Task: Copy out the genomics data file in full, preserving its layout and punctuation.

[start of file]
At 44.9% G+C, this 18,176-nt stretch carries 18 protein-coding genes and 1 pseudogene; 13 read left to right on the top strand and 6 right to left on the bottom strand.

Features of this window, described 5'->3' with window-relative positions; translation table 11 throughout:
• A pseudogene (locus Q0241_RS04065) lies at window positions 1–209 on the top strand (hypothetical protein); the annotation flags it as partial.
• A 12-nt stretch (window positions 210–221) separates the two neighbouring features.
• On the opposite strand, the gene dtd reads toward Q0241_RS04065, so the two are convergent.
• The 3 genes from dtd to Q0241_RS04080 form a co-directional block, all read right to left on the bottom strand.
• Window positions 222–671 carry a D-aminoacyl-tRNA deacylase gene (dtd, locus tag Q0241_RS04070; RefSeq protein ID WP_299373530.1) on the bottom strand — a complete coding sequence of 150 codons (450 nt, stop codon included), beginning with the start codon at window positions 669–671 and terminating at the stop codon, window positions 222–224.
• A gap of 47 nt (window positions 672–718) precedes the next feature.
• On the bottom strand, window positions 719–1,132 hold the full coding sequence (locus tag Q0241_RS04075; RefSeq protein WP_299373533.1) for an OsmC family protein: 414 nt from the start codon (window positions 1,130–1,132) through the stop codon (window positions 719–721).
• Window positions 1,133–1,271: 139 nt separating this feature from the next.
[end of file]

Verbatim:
At 44.9% G+C, this 18,176-nt stretch carries 18 protein-coding genes and 1 pseudogene; 13 read left to right on the top strand and 6 right to left on the bottom strand.

Features of this window, described 5'->3' with window-relative positions; translation table 11 throughout:
• A pseudogene (locus Q0241_RS04065) lies at window positions 1–209 on the top strand (hypothetical protein); the annotation flags it as partial.
• A 12-nt stretch (window positions 210–221) separates the two neighbouring features.
• On the opposite strand, the gene dtd reads toward Q0241_RS04065, so the two are convergent.
• The 3 genes from dtd to Q0241_RS04080 form a co-directional block, all read right to left on the bottom strand.
• Window positions 222–671 carry a D-aminoacyl-tRNA deacylase gene (dtd, locus tag Q0241_RS04070; RefSeq protein ID WP_299373530.1) on the bottom strand — a complete coding sequence of 150 codons (450 nt, stop codon included), beginning with the start codon at window positions 669–671 and terminating at the stop codon, window positions 222–224.
• A gap of 47 nt (window positions 672–718) precedes the next feature.
• On the bottom strand, window positions 719–1,132 hold the full coding sequence (locus tag Q0241_RS04075; RefSeq protein WP_299373533.1) for an OsmC family protein: 414 nt from the start codon (window positions 1,130–1,132) through the stop codon (window positions 719–721).
• Window positions 1,133–1,271: 139 nt separating this feature from the next.